Thursday, September 12, 2013

Flying Aces of World War I

When I was a youngster (9? 10?), I read Gene Gurney's fantastic book, "Flying Aces of WW I".  It established a life long fascination with those magnificent young men and their flying machines - the aerialists of the various military forces in the Great War.  I should point out that the book is just as old as I am - we were both first unleashed on an unsuspecting world, back in 1965.

While on a trip, this past week, back to my old hometown (Newport News, Virginia), I met up with a few wargamers who used to belong to the grand old wargaming club of Newport News, ODMS.  Alas, ODMS exists no longer, but we got together anyway and played at World's Best Comics.  The game that we played? Wings of War.  John Snelling who hosted the game, is a member of the Friday Night wargaming group Wings of War Nouvelles du Nouveau Port ("Wings of War Newport News").

Wings of War (now Wings of Glory, due to the game transferring from one publisher to another) is a fantastic game, and is the inspirational basis for the Star Wars: X Wing Miniatures game and the new Star Trek: Attack Wing game, both with some changes from the original.  The game has been very well supported, with multiple versions of the base game available.  It is playable out of the box with very nice, full color counters for each plane, and decks of cards for maneuver and shooting, and measuring sticks for combat range.  In addition, a very large, and continuing to be supported, line of miniature aircraft (1:144 scale) are available.  Each aircraft comes with a maneuver deck, and a clear plastic stand the illustrates things like the firing arc, and the deck type the aircraft uses for maneuver and shooting.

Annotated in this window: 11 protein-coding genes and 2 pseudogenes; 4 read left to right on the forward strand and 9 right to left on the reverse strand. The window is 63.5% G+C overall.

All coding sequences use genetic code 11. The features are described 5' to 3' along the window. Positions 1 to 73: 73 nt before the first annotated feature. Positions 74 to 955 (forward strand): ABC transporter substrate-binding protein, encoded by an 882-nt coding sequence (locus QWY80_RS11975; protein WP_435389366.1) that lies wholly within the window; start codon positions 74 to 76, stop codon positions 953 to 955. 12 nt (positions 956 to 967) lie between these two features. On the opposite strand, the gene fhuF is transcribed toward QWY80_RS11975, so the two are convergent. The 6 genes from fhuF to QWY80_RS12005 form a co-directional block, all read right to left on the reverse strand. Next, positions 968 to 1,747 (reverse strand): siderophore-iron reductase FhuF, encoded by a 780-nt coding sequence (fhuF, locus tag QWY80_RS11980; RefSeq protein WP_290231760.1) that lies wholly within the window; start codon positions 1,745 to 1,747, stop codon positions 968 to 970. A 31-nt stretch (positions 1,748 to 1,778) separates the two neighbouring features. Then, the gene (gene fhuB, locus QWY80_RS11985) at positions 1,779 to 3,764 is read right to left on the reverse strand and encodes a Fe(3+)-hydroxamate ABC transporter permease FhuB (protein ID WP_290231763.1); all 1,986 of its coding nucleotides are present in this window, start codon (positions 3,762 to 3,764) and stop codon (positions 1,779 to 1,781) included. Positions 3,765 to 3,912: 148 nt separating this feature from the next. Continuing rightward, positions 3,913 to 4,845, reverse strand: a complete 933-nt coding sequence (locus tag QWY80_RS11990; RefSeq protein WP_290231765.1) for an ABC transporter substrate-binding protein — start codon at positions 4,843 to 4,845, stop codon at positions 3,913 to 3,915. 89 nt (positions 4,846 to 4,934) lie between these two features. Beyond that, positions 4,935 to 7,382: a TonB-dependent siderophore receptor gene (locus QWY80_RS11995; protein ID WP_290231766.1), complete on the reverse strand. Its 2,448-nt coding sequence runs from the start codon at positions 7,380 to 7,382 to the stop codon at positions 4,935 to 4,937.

In Wings of War (the title I came to know the game under, and the version that I own), you pilot individual aircraft, each with their own behavior characteristics, although a single player may actually control more than one aircraft.  The individual characteristics are these: Different gunnery ability (signified by a letter, which determines which deck of cards to draw from when shooting), different maneuver ability (signified by different decks of maneuver cards, each deck making different maneuvers available for a player to select from, when moving his aircraft; more nimble planes are reflected by having maneuvers that reflect such; more powerful planes have maneuvers that reflect moving further in the same period of time), and each type of aircraft is different by having a different amount of damage it can take.

Additional sets of planes and rules have been released under each version of the game, allowing for other types of air combatants, other than the typical (and iconic) single engine fighter (biplane, triplane, or monoplane).  Those additional units include bombers, exotic fighters, and even balloons.